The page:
WASHINGTON -- Ross Perot may be fighting the North American Free Trade Agreement with every furious fiber of his being, but as soon as the issue is bumped off the political radar screen, the nation's self-appointed ombudsman will be moving on to the next hot spot.
The Texas billionaire, who continued lobbying Congress yesterday in the wake of Tuesday's head-on crash with Vice President Al Gore, is meeting the White House issue for issue, hoping to build up membership in his organization, United We Stand America, and remain a political force formidable enough for another presidential bid.
"He's definitely not going away after NAFTA," says Orson Swindle, a former Perot chief who broke away to work within the Republican Party.
Last summer, the former independent presidential candidate beat the drum against President Clinton's budget plan, vowing to unseat any lawmaker who voted for the package. In Tuesday night's NAFTA debate, he issued the same threat against those siding with the White House and supporting NAFTA.
The next battleground, he and his supporters say, is health care reform. "Health care is going by, so we'll have to deal with it," Mr. Perot said Tuesday. "Have to. Don't have a choice."
Anticipating a vigilant Perot presence over the next three years, Washington is still trying to measure the power of his punch. But some political strategists, noting that Mr. Perot's appeal has waned since last spring, believe that the more he is in the limelight, the more his popularity -- and influence -- will fade.
Indeed, yesterday's CNN/USA Today/Gallup poll showed that Americans thought Mr. Gore performed better in the TV debate by a nearly 2-to-1 margin, with 35 percent saying they were now more inclined to support the trade pact and only 12 percent less likely.
"Win or lose, Ross Perot comes out [of the NAFTA debate] in a weakened state," says a Democratic consultant, Mark Mellman. "He's demonstrated that he's not terribly stable, not terribly capable and not able to deal with factual situations."
Yesterday, Mr. Perot said he was unconcerned with reaction to his performance. "This is not an athletic contest," he repeated at a news conference on Capitol Hill yesterday.
But others believe Mr. Perot's loud voice against NAFTA has made it a high-stakes gamble for him, with defeat of the legislation a major boon and passage, a major blow.
"It's very clear that the defeat of NAFTA is more important to H. Ross Perot than passing it is to the president," says a Republican poll-taker, Ed Goeas.
But he and other pollsters add that Mr. Perot's core of support --which has increased from the 19 percent who voted for him in last year's presidential election to about 24 percent or 25 percent, says Mr. Goeas -- is a solid, unwavering base.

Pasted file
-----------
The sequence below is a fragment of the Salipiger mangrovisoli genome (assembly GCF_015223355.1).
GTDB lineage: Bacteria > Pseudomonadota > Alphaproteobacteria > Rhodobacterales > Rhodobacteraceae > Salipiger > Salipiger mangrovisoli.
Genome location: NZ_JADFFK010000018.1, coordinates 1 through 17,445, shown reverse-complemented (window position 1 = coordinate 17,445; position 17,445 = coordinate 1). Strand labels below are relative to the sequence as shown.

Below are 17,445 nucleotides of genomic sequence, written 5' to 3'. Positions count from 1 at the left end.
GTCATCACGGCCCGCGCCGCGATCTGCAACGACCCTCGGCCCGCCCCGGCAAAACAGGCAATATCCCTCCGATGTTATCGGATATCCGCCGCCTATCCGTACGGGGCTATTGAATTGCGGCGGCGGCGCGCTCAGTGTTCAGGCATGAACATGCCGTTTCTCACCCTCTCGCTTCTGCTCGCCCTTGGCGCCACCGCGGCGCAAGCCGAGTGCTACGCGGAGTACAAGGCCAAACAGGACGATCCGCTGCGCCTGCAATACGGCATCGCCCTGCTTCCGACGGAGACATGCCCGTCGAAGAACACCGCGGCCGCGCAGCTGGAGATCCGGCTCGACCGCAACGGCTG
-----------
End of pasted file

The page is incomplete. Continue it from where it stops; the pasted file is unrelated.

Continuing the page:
In fact, his supporters rally to the defense of even a testy, short-fused Perot, especially when he appears to be under siege as he did Tuesday night.
"He did the best he could," said Anne Parker, an Annapolis volunteer for United We Stand America. "Mr. Perot is not a polished politician. He doesn't want to be and he's never been."
Betty Montgomery watched the debate along with fellow Perot supporters at the Beacon Drive-In Restaurant in Spartanburg, S.C., cheering for the NAFTA critic whenever he spoke. "It was not a great format," she said. "The vice president was rude in his interruptions of Perot all the time. His strategy was to get Perot off-balance and get him upset."
Karlyn Keene Bowman, a polling analyst, believes that, through NAFTA, Mr. Perot has "energized or activated groups of voters not necessarily drawn to him before," such as unions and blue-collar Americans.
Already, Mr. Perot is laying the groundwork for his engagement on health care reform. Although he has offered few specifics about his own ideas or why he opposes the Clinton plan, he has made it clear it will be a target.
Strategists say Mr. Perot needs to be careful about repeatedly taking on the White House with the kind of animus he's displayed over NAFTA.
"If people come to believe the only reason [he's opposing the administration] is for his own self-gain, you'll see a decline in that 24 or 25 percent," says Mr. Goeas. But the administration has some stake in keeping Mr. Perot around for the next three years.
Recent trial heats show that if a three-way presidential race were held today, Mr. Clinton would win. In a straight Democrat-Republican, two-way race -- without the feisty Texas billionaire as a candidate -- the president's re-election is far less certain.